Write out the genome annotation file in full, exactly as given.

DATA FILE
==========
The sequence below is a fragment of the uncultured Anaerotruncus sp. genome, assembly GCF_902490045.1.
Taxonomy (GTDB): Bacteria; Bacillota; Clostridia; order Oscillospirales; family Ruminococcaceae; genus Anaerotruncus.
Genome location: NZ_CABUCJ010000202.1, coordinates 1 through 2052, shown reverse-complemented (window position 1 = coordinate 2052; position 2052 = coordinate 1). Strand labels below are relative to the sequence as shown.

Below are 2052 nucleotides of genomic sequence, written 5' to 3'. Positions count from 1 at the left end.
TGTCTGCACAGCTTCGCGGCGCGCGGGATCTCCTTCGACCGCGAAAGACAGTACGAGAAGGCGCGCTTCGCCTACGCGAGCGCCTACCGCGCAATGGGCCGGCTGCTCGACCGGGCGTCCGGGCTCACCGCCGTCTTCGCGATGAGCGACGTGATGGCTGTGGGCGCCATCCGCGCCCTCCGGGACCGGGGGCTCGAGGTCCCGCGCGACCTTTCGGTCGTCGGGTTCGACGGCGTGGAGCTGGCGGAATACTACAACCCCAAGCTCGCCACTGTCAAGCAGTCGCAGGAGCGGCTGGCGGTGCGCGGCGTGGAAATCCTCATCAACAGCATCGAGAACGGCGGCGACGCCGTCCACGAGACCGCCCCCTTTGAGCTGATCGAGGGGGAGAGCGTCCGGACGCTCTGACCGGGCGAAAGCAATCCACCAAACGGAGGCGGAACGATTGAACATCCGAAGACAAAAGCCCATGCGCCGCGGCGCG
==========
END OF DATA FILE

The sequence below is a fragment of the uncultured Anaerotruncus sp. genome, assembly GCF_902490045.1.
Taxonomy (GTDB): Bacteria; Bacillota; Clostridia; order Oscillospirales; family Ruminococcaceae; genus Anaerotruncus.
Genome location: NZ_CABUCJ010000202.1, coordinates 1 through 2052, shown reverse-complemented (window position 1 = coordinate 2052; position 2052 = coordinate 1). Strand labels below are relative to the sequence as shown.

Below are 2052 nucleotides of genomic sequence, written 5' to 3'. Positions count from 1 at the left end.
TGTCTGCACAGCTTCGCGGCGCGCGGGATCTCCTTCGACCGCGAAAGACAGTACGAGAAGGCGCGCTTCGCCTACGCGAGCGCCTACCGCGCAATGGGCCGGCTGCTCGACCGGGCGTCCGGGCTCACCGCCGTCTTCGCGATGAGCGACGTGATGGCTGTGGGCGCCATCCGCGCCCTCCGGGACCGGGGGCTCGAGGTCCCGCGCGACCTTTCGGTCGTCGGGTTCGACGGCGTGGAGCTGGCGGAATACTACAACCCCAAGCTCGCCACTGTCAAGCAGTCGCAGGAGCGGCTGGCGGTGCGCGGCGTGGAAATCCTCATCAACAGCATCGAGAACGGCGGCGACGCCGTCCACGAGACCGCCCCCTTTGAGCTGATCGAGGGGGAGAGCGTCCGGACGCTCTGACCGGGCGAAAGCAATCCACCAAACGGAGGCGGAACGATTGAACATCCGAAGACAAAAGCCCATGCGCCGCGGCGCG